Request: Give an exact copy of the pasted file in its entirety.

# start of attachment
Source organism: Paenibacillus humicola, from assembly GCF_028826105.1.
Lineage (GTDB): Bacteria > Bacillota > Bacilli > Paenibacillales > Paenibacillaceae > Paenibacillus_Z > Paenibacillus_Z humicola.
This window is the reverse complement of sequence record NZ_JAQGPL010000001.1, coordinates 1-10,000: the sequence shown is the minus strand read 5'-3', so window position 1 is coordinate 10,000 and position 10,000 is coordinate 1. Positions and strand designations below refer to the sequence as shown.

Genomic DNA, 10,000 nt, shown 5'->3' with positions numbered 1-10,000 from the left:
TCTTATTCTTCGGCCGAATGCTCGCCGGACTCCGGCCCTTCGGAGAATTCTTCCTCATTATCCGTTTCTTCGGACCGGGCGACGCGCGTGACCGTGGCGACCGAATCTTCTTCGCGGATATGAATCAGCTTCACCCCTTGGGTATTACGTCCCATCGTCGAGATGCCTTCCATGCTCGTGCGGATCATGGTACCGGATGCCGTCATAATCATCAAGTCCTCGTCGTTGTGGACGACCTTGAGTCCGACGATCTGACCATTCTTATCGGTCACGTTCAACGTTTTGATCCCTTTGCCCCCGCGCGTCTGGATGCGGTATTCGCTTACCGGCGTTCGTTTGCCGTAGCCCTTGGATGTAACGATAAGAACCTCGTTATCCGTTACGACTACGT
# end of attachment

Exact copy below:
Source organism: Paenibacillus humicola, from assembly GCF_028826105.1.
Lineage (GTDB): Bacteria > Bacillota > Bacilli > Paenibacillales > Paenibacillaceae > Paenibacillus_Z > Paenibacillus_Z humicola.
This window is the reverse complement of sequence record NZ_JAQGPL010000001.1, coordinates 1-10,000: the sequence shown is the minus strand read 5'-3', so window position 1 is coordinate 10,000 and position 10,000 is coordinate 1. Positions and strand designations below refer to the sequence as shown.

Genomic DNA, 10,000 nt, shown 5'->3' with positions numbered 1-10,000 from the left:
TCTTATTCTTCGGCCGAATGCTCGCCGGACTCCGGCCCTTCGGAGAATTCTTCCTCATTATCCGTTTCTTCGGACCGGGCGACGCGCGTGACCGTGGCGACCGAATCTTCTTCGCGGATATGAATCAGCTTCACCCCTTGGGTATTACGTCCCATCGTCGAGATGCCTTCCATGCTCGTGCGGATCATGGTACCGGATGCCGTCATAATCATCAAGTCCTCGTCGTTGTGGACGACCTTGAGTCCGACGATCTGACCATTCTTATCGGTCACGTTCAACGTTTTGATCCCTTTGCCCCCGCGCGTCTGGATGCGGTATTCGCTTACCGGCGTTCGTTTGCCGTAGCCCTTGGATGTAACGATAAGAACCTCGTTATCCGTTACGACTACGT